Temple of Hatshepsut is a unique temple structure to visit; it was a mortuary temple built to honour one of the few female Pharaohs – Hatshepsut. Apart from the temple itself, the surrounding hills showcase the excellence of Egyptian architecture. The cliffs had holes dug into them for labourers to stay while they built the temple. Visitors to the temple get a glimpse of how a woman in a powerful position affected the people. Large parts of the temple had been defaced by the oppositions of Hatshepsut, after her death. Even her mummy had not been spared the wrath of the objectors who had broken into her tomb and vandalised her body. Yet, Hatshepsut’s temple remains a testament to hardship that women can face and overcome.
Entrance to Edfu Temple
The Boat of Horus
Our days at Luxor came to an end as we set sail for Edfu.
Edfu has the Edfu temple complex, which is dedicated to Horus, the falcon-faced primary Egyptian god. The Edfu temple is a well-preserved site with the walls holding volumes of historical records. A must-see relic at Edfu is the boat of Horus. It is a kind of palanquin used to carry the idol of Horus that was taken to the temple of Hathor.
The Edfu temple is the last stop for the day. As night approached, our ship docked at Kom Ombo.
Day 3: The Kom Ombo temple complex is the only experience for the day for which we had to get off the boat.
The Kom Ombo temple complex is considered unique since it houses two identical temples dedicated to two sets of gods. Much of the Ptolemaic temple complex lay in ruins due to the flooding caused by the Nile and earthquakes at various points. Yet, visitors can wander around the temple complex and soak in the architectural brilliance that was involved in creating two symmetrical temples.
View of the Nile while sailing
Playing table tennis for recreation
We had some time to relax and enjoy the cruise for the rest of the day. One can enjoy the green landscape that flanks the river. Playing table tennis and socializing with the staff and other guests occupied the rest of the day. Most of the cruises come with a pool, gaming tables, and recreational activities that guests can enjoy. Relaxation was the theme of the third day.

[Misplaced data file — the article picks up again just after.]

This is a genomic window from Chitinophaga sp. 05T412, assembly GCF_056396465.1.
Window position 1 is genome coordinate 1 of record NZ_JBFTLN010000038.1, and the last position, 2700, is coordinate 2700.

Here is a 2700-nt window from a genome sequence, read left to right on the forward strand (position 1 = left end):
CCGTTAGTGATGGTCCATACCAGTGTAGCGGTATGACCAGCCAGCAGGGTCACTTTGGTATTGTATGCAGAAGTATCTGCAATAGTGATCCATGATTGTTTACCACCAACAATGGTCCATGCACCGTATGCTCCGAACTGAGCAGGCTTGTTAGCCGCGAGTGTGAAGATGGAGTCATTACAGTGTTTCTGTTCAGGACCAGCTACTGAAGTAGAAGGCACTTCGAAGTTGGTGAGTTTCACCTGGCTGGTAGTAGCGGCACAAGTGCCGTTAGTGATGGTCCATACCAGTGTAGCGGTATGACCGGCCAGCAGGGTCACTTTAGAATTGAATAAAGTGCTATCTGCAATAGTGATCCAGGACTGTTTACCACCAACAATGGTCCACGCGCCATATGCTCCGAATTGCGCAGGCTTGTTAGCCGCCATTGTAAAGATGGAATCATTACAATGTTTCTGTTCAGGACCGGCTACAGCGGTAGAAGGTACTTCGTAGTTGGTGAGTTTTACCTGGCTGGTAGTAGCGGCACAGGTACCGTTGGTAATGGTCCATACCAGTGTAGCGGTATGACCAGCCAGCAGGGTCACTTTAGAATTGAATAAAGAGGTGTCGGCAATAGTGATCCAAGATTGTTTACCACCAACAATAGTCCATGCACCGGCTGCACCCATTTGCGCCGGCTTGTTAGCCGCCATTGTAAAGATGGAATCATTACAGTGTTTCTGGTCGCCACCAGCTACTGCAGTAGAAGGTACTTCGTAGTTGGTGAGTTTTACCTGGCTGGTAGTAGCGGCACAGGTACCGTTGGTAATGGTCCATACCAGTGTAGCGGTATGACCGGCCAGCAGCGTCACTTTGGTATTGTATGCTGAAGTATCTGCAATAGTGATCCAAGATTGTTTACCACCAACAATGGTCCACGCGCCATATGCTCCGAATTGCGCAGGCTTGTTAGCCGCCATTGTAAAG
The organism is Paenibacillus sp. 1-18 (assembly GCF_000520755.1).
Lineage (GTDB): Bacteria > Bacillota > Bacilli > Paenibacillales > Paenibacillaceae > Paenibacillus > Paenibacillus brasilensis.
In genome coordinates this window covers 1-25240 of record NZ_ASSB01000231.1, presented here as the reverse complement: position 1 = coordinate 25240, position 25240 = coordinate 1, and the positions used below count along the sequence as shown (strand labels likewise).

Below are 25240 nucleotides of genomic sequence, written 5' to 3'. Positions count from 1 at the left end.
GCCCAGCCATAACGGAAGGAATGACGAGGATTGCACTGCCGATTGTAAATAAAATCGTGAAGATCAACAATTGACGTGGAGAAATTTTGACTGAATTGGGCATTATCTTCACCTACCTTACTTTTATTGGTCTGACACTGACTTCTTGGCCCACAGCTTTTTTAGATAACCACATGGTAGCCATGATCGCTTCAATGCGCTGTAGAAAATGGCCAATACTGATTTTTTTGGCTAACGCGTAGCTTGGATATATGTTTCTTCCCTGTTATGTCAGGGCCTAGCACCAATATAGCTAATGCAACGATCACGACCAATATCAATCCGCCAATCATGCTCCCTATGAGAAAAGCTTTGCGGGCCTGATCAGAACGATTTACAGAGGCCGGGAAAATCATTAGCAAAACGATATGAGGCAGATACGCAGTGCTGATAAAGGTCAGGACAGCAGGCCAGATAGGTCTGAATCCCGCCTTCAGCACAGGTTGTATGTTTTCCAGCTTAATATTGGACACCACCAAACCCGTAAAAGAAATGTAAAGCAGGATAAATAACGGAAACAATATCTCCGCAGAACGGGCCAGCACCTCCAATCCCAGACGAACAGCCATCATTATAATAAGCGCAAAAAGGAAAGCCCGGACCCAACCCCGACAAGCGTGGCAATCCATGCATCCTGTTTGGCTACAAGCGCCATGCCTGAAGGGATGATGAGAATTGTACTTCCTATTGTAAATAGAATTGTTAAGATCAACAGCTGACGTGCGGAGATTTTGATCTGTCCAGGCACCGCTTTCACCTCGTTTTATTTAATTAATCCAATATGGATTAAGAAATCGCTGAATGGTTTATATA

Guests gathered on the top deck to experience the passage through the Esna Lock. One could even take a seat at the front of the ship to see it manoeuvre into the lock. The gates allowed the water level of the lock to raise enough for the ship to cross over to the Aswan part of the Nile. We could see the whole process from the top deck.
Day 4: The final day had a packed itinerary. A visit to the Aswan high dam started the day. At a height of 111 meters, the High Dam plays a key role in flood management and irrigation for Egypt. The dam stands as a testament to the fact that scientific ingenuity is not limited to only ancient Egyptians.
The Unfinished Obelisk is another proof of exceptional Egyptian craftsmanship. One can visit the site of this obelisk and see excavated remains of what Hatshepsut had planned as the largest obelisk in Egypt (her death left the project unfinished).
Ruins at the temple of Philae
The final temple on the itinerary was the Philae temple – dedicated to Isis, a primary mother goddess. A unique aspect of this temple is that it was earlier located in Upper Egypt, where floods took a toll on the structures; following this, UNESCO moved the entire temple to its current location. The entire temple was dismantled and reassembled like a complex Lego structure.
View of surrounding ruins during the Felucca ride
The final tour experience is an optional one – a felucca ride on the Nile. You can speed up and down the Nile and spot some ruins flanking the river during the ride. The large sail of the felucca allows the vessel to move quite fast, making the ride a short one.
Nubian nights party
After the felucca ride, guests were free to explore the streets of Aswan. Near the docks, one can find restaurants and shops. From pizzas to shawarmas, there are many delicacies to suit different tastes at the restaurants.
I would like to caution tourists here though. As we realized, some restaurants do not display prices on their menus at all and present an exorbitant bill at the end of the meal. In order to avoid paying a higher price at the end of the meal, it is advisable to choose restaurants that clearly display prices.
A “Nubian Nights” or “Egyptian Nights” theme party is organised as a farewell for the guests on the Nile cruise M/S Sindbad. With the evening free to head for the markets, the passengers of the ship headed off to buy traditional Egyptian costumes. If you plan on taking the cruise, carry accessories to help you dress up for the Nubian Nights party. Bargaining at the shops can help get a reduction and you can always buy a dress while there, but if you are a conscious spender, you could carry dresses and accessories in advance.
The article is contributed by Agrima Tikader, who is a happy, passionate, and frequent traveller to many places around the world. She aspires to do more of that and write about her experiences of travel and food, before going the Ruskin Bond route and retiring to the tranquillity of the hills.